Beyond Blue

Beyond Blue


Psych Meds and Weight Gain

posted by Beyond Blue

A few months ago, I featured an interview with Dr. Sanjay Gupta on this very topic of weight gain and psych meds. To read the interview I excerpted from the Winter 2007 issue of the Johns Hopkins Depression and Anxiety Bulletin, click here.

Here are the first four questions:

Q: How pervasive is the concern that treatment with psychiatric medications will lead to weight gain?
A: It’s a very common concern. The two most common questions that patients ask me are, “Will I become dependent on the medications?” and “Will I gain weight?”
Q: Do most psychiatric medications cause weight gain in patients starting a medication regimen?
A: Most of the antipsychotic medications could cause some weight gain–some more than others. Some antidepressants are also likely to cause weight gain.
Q: In your experience, how much weight do patients often gain?
A: This can vary considerably. After starting therapy people gain two to six pounds over the course of a year. On the other hand, I’ve had some patients who gained 10, 25, and even 50 pounds. Nevertheless, I’ve had all kinds of surprises. Some patients who are started on a medicine that’s known to cause weight gain don’t gain any weight at all. Everyone’s metabolism is different, and what happens to one patient may be completely different than the outcome for another person–even a family member–who is taking the same dosage of the drug.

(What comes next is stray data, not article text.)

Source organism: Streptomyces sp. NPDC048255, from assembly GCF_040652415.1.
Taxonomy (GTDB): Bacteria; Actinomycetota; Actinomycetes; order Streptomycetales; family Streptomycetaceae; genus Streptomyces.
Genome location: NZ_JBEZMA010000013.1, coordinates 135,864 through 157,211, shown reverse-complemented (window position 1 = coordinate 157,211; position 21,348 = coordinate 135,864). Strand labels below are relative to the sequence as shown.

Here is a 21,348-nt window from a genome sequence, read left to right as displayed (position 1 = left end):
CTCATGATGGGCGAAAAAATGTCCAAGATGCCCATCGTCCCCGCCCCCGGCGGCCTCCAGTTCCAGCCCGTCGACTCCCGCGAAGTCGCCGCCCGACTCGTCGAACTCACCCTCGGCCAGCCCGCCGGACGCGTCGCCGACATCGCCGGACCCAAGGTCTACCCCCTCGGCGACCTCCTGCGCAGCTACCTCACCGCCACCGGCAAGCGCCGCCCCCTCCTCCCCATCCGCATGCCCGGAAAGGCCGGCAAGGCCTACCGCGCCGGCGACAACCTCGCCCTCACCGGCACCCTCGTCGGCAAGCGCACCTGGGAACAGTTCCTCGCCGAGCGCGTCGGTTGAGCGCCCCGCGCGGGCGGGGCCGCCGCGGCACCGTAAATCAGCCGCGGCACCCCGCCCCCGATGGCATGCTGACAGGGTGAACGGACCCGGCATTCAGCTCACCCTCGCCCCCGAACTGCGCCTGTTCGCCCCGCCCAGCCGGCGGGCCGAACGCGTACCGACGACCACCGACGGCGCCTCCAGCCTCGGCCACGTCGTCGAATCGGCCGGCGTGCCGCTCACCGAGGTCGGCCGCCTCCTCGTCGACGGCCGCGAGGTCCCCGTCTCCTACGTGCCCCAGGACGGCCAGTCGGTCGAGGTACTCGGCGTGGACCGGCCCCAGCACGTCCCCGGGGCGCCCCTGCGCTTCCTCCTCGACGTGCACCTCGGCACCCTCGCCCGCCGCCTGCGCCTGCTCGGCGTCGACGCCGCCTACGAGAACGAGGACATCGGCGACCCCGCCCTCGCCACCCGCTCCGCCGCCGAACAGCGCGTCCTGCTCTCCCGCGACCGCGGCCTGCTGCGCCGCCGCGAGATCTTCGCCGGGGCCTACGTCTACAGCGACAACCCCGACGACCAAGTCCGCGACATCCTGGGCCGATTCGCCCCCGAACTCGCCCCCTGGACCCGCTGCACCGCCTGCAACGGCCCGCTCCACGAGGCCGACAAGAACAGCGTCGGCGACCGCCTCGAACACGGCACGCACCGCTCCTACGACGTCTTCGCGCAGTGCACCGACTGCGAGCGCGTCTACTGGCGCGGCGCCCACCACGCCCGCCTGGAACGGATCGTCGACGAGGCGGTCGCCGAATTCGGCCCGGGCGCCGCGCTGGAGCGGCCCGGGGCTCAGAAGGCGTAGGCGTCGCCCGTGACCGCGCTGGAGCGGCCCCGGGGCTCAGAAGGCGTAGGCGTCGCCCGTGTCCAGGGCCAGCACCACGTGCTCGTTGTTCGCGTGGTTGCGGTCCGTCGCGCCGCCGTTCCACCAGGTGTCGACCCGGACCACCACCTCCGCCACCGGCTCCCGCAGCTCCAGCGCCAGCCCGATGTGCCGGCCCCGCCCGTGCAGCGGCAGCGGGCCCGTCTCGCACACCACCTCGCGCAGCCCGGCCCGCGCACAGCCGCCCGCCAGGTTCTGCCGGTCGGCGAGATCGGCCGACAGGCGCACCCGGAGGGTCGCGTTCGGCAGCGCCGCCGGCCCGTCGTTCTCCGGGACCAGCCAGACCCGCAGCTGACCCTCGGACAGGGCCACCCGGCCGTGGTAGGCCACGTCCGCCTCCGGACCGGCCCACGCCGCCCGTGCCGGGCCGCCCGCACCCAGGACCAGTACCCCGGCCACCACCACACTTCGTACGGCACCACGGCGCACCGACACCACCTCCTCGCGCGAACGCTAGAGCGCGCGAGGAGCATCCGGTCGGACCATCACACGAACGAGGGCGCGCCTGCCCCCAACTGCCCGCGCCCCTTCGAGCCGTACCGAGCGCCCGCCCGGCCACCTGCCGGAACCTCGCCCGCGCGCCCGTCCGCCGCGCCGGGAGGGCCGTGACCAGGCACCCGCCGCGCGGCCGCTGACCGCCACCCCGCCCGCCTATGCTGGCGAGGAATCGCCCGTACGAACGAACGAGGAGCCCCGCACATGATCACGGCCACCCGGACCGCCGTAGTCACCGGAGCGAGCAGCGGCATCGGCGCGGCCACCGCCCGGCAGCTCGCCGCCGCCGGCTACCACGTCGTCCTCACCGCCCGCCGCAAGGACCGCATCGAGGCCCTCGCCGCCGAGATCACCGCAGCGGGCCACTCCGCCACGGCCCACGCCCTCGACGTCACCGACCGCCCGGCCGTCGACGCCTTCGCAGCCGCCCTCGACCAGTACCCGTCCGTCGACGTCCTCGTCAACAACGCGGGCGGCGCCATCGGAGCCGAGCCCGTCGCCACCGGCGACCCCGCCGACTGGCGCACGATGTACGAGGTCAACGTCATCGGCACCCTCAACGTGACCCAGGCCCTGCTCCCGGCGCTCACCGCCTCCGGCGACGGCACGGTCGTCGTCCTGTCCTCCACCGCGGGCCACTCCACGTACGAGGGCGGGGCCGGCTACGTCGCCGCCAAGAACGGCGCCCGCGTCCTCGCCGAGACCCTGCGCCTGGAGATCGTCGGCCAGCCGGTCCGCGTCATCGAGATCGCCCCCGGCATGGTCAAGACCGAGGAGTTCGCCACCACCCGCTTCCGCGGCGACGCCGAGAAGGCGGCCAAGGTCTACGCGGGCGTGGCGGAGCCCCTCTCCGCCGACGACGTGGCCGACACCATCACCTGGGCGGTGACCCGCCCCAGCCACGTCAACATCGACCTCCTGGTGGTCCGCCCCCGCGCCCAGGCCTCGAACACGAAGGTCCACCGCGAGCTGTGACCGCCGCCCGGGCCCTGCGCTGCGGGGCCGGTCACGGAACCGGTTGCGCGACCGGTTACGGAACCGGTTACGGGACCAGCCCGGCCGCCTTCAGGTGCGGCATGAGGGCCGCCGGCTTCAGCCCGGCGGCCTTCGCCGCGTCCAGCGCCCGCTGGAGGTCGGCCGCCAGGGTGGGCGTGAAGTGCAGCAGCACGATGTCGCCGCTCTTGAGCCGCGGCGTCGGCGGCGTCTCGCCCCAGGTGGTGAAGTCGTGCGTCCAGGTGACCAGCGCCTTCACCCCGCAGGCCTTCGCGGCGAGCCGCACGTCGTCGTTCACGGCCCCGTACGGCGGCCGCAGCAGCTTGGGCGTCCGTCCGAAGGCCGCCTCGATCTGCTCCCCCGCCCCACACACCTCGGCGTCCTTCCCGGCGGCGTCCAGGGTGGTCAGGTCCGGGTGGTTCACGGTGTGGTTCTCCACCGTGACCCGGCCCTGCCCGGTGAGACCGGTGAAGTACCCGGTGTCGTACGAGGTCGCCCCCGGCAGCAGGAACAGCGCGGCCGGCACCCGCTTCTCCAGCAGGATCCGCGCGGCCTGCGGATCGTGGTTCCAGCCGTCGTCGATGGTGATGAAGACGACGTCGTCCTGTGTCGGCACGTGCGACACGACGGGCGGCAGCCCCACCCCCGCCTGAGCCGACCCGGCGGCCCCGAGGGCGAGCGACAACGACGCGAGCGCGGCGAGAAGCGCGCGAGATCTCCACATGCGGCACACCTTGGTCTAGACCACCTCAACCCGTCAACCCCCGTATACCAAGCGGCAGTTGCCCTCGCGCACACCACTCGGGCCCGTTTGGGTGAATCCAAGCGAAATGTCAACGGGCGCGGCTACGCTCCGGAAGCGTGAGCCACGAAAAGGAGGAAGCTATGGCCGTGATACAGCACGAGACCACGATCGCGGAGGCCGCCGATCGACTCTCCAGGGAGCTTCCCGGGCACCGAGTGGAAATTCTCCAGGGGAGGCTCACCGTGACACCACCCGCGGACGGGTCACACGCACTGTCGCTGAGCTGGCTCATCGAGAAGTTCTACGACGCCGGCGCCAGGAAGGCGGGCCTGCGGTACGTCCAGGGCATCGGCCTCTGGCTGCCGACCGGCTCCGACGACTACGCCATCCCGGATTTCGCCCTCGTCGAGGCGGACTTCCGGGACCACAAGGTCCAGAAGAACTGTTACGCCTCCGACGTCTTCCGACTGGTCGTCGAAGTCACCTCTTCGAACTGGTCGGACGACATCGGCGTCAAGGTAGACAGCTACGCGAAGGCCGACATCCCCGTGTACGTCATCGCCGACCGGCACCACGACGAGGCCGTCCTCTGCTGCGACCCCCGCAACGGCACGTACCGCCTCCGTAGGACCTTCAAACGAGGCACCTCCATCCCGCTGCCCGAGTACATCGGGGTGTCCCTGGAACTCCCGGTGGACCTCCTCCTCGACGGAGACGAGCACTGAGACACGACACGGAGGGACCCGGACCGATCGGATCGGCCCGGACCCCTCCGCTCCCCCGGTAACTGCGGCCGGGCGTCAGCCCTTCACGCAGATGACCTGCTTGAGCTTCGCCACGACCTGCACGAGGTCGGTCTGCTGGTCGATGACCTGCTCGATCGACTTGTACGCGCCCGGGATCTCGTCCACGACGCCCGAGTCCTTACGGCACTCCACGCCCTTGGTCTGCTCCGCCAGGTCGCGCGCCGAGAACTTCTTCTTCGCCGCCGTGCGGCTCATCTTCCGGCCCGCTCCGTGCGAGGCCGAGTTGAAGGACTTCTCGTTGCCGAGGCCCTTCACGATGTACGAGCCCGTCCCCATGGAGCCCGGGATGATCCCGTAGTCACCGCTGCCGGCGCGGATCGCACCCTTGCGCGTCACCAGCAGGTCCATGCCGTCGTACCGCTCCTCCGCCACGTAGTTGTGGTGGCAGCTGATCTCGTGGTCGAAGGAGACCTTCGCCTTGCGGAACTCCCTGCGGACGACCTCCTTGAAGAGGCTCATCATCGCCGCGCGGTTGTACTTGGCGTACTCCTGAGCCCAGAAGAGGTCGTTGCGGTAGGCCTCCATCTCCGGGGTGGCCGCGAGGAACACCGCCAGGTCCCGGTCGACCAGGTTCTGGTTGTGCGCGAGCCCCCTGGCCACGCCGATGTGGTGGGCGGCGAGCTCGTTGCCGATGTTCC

Q: Why do so many patients gain weight after starting a psychiatric medication?


A: In addition to altering brain chemicals that control mood, psychiatric medicines also alter chemicals that affect appetite, metabolism, and fat storage. It’s thought that the drugs have an effect on histamine receptors, which causes some people to gain weight.
However, medication effects are only party of the reason for weight gain. You also have to consider lifestyle issues. Being overweight and obesity are epidemic in the general population, with two out of three adults now being affected by weight issues. People with severe mental health problems may have even higher rates of being overweight and obesity. When you look closely at their medical histories, you often find that they had gained a substantial amount of weight even before beginning treatment. I treat some patients who don’t know what it is like to drink water, choosing instead to drink soda all the time. I have some patients who drink as much as four liters of soda a day. These carbonated high-fructose drinks area major contributor to being overweight and obesity.
In addition, some patients may have a genetic predisposition to gain weight. A study published in the journal “Science” reported the discovery of an obesity gene that affects the synthesis of fatty acids and cholesterol and is found in about 10 percent of the population.
I believe that the issue of weight gain really has to be viewed in a broader context. Yes, there are medication effects, but there are also the effects of the disease itself, lifestyle, and genetics that must be factored in.



  • Chinamom

    I’m glad you’ve taken up this topic. Weight issues are huge with many of us, myself included. Obesity and depression can be its own downward spiral for someone like me who has a hereditary propensity for putting on the pounds anyway. My non-depressed siblings’ extra 20 or 30 lbs. has become my own extra 150 lbs. Extra weight can lead to depression can lead to bad eating and exercise habits and more extra weight, which leads to lower self-esteem and more depression …. And down we go.
    Wellbutrin has been a good drug for me in the weight management area. For me, it has a mild appetite suppressant effect and it adequately controls my depression symptoms.